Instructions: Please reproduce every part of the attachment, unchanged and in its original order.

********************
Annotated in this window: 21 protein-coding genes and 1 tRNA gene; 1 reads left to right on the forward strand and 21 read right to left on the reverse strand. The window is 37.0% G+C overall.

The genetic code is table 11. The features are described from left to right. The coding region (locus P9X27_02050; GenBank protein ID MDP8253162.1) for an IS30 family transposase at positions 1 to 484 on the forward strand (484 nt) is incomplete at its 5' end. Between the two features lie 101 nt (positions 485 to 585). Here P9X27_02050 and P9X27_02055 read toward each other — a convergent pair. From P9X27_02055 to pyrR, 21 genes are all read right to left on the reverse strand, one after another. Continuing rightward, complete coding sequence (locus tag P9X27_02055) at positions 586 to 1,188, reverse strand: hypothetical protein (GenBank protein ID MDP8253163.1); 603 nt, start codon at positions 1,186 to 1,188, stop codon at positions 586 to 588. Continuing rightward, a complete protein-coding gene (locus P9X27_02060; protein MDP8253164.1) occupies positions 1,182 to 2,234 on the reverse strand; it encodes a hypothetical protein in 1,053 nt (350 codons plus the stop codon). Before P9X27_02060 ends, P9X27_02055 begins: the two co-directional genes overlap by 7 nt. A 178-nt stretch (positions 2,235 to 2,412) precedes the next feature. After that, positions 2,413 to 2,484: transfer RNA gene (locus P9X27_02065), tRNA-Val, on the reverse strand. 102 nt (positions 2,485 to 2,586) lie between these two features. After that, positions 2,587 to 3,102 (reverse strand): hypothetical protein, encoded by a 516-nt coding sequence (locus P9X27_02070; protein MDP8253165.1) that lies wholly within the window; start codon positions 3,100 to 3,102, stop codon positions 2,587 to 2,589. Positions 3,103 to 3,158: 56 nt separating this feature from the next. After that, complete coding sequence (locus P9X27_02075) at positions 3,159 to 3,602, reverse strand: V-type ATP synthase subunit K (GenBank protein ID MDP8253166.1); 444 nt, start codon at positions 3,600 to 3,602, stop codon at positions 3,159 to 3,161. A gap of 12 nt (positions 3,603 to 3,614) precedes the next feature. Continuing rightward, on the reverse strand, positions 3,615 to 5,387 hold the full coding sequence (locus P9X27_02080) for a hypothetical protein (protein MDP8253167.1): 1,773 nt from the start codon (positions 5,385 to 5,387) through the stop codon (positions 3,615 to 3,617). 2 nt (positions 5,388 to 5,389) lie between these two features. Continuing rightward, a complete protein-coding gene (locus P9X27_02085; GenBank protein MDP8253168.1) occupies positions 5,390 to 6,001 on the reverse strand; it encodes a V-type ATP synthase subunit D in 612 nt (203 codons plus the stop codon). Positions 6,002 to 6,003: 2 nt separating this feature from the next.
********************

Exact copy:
Annotated in this window: 21 protein-coding genes and 1 tRNA gene; 1 reads left to right on the forward strand and 21 read right to left on the reverse strand. The window is 37.0% G+C overall.

The genetic code is table 11. The features are described from left to right. The coding region (locus P9X27_02050; GenBank protein ID MDP8253162.1) for an IS30 family transposase at positions 1 to 484 on the forward strand (484 nt) is incomplete at its 5' end. Between the two features lie 101 nt (positions 485 to 585). Here P9X27_02050 and P9X27_02055 read toward each other — a convergent pair. From P9X27_02055 to pyrR, 21 genes are all read right to left on the reverse strand, one after another. Continuing rightward, complete coding sequence (locus tag P9X27_02055) at positions 586 to 1,188, reverse strand: hypothetical protein (GenBank protein ID MDP8253163.1); 603 nt, start codon at positions 1,186 to 1,188, stop codon at positions 586 to 588. Continuing rightward, a complete protein-coding gene (locus P9X27_02060; protein MDP8253164.1) occupies positions 1,182 to 2,234 on the reverse strand; it encodes a hypothetical protein in 1,053 nt (350 codons plus the stop codon). Before P9X27_02060 ends, P9X27_02055 begins: the two co-directional genes overlap by 7 nt. A 178-nt stretch (positions 2,235 to 2,412) precedes the next feature. After that, positions 2,413 to 2,484: transfer RNA gene (locus P9X27_02065), tRNA-Val, on the reverse strand. 102 nt (positions 2,485 to 2,586) lie between these two features. After that, positions 2,587 to 3,102 (reverse strand): hypothetical protein, encoded by a 516-nt coding sequence (locus P9X27_02070; protein MDP8253165.1) that lies wholly within the window; start codon positions 3,100 to 3,102, stop codon positions 2,587 to 2,589. Positions 3,103 to 3,158: 56 nt separating this feature from the next. After that, complete coding sequence (locus P9X27_02075) at positions 3,159 to 3,602, reverse strand: V-type ATP synthase subunit K (GenBank protein ID MDP8253166.1); 444 nt, start codon at positions 3,600 to 3,602, stop codon at positions 3,159 to 3,161. A gap of 12 nt (positions 3,603 to 3,614) precedes the next feature. Continuing rightward, on the reverse strand, positions 3,615 to 5,387 hold the full coding sequence (locus P9X27_02080) for a hypothetical protein (protein MDP8253167.1): 1,773 nt from the start codon (positions 5,385 to 5,387) through the stop codon (positions 3,615 to 3,617). 2 nt (positions 5,388 to 5,389) lie between these two features. Continuing rightward, a complete protein-coding gene (locus P9X27_02085; GenBank protein MDP8253168.1) occupies positions 5,390 to 6,001 on the reverse strand; it encodes a V-type ATP synthase subunit D in 612 nt (203 codons plus the stop codon). Positions 6,002 to 6,003: 2 nt separating this feature from the next.